Product owner web checkout, Sandra van de Schraaf, has been with HEMA since July 2020. “I zoom in on the website’s front end. When I started, I was the sole PO for the website. That was, to put it mildly, a lot of work! Now we spread the load across three product owners. And with our teams of developers, business analysts, scrum masters, and tech leads, we deliver the entire online shopping experience.”

How did you guys divide the pie?

“We made the customer journey leading and attached product owners. There’s a PO for the acquisition phase – where does the customer enter? – who focuses on topics like SEO, site speed, the home page, category pages, promotions, and so forth. My other colleague PO zooms in on the selection phase, where everything revolves around product lists, product pages, and configuration tools for things like curtains and 3D printed cakes. And I’m in charge of the checkout process. Where do you want your purchases delivered? How would you like to pay? How can we prevent customers from abandoning shopping baskets at the register?”

So, did you draw the short straw? As in: checkout doesn’t sound very, um, megalomaniacal?

“Well, funny you should ask. When a new PO started last year, he was up for anything except checkout. My other colleague felt the same way. But what’s really funny, is that I was very eager to work on it. Firstly, because I think the checkout is an incredibly important aspect of the customer experience. You want to guide customers through the checkout as quickly and smoothly as possible. And secondly because there was still a lot we could accomplish and improve in this area. For example, by making better use of data. It’s a fascinating process to delve into. How do customers actually use shopping carts? How does that change on a desktop – with loads of screen real estate, so the entire basket is always visible – compared to a mobile device, where there’s much less space to work with?”

You just mentioned data: to what extent are your insights and decisions data-driven?

“We work very closely with Data & Analytics. We want to know exactly what our customers do and what motivates them. Where do they drop out? How can we make things easier for a more appealing checkout process? We also gain a lot of insights from Ecom, where they conduct customer research. Whenever they notice something interesting, we present their findings to Data & Analytics. They can use that input to evaluate if an improvement or innovation is worth investing in.” Do you have an example? “Sure, say we want to offer more international shipping options. Well, one of the first things you need to know is how many customers this would actually help. Our analysis helps us develop innovations in the correct order.”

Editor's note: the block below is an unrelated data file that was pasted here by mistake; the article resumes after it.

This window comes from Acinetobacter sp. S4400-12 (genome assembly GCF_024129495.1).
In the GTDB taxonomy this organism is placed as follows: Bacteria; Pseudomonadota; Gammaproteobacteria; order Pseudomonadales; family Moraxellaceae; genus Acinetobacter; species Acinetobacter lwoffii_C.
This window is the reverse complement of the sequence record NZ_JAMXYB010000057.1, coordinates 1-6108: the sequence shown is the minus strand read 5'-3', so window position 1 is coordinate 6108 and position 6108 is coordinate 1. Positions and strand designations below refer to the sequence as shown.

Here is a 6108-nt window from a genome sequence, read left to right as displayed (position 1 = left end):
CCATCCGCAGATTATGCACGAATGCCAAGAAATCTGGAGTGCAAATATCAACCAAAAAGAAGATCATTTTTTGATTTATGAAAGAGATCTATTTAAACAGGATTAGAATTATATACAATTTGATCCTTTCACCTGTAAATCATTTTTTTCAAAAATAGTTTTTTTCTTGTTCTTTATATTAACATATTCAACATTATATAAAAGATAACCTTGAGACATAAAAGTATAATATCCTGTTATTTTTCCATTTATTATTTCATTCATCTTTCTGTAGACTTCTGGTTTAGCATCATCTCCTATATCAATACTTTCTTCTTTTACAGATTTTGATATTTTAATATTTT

Okay, I’m sold. But: how is the setting and workplace atmosphere?

“I’ve personally always been attracted to the retail setting. The connection to brick-and-mortar stores. It creates a bond. And it keeps you aware that you’re building a place for visitors to come shop. That they need a convenient way to pay. This is always in the back of my mind, and it adds an extra dimension. More generally: HEMA continuously challenges you, and there’s always something going on. Small organizations have their own charm, but at HEMA you can work on big topics. Things that impact a huge number of customers. As for the workplace environment – something I’m sensitive to – it’s very pleasant. Very open. Everyone is eager to help and get the job done together. You can ask anything, and there’s a genuine sense of community. Perhaps because we’re a typically Dutch company. And because we produce all of our own products. This lets us approach things differently and make different decisions: we’re not confined by the assortments of external brands. And I really love –that you can experience the entire process. Drop in at the design studio for a workshop. Or browse products that haven’t hit our shelves yet. I definitely get a kick out of that.”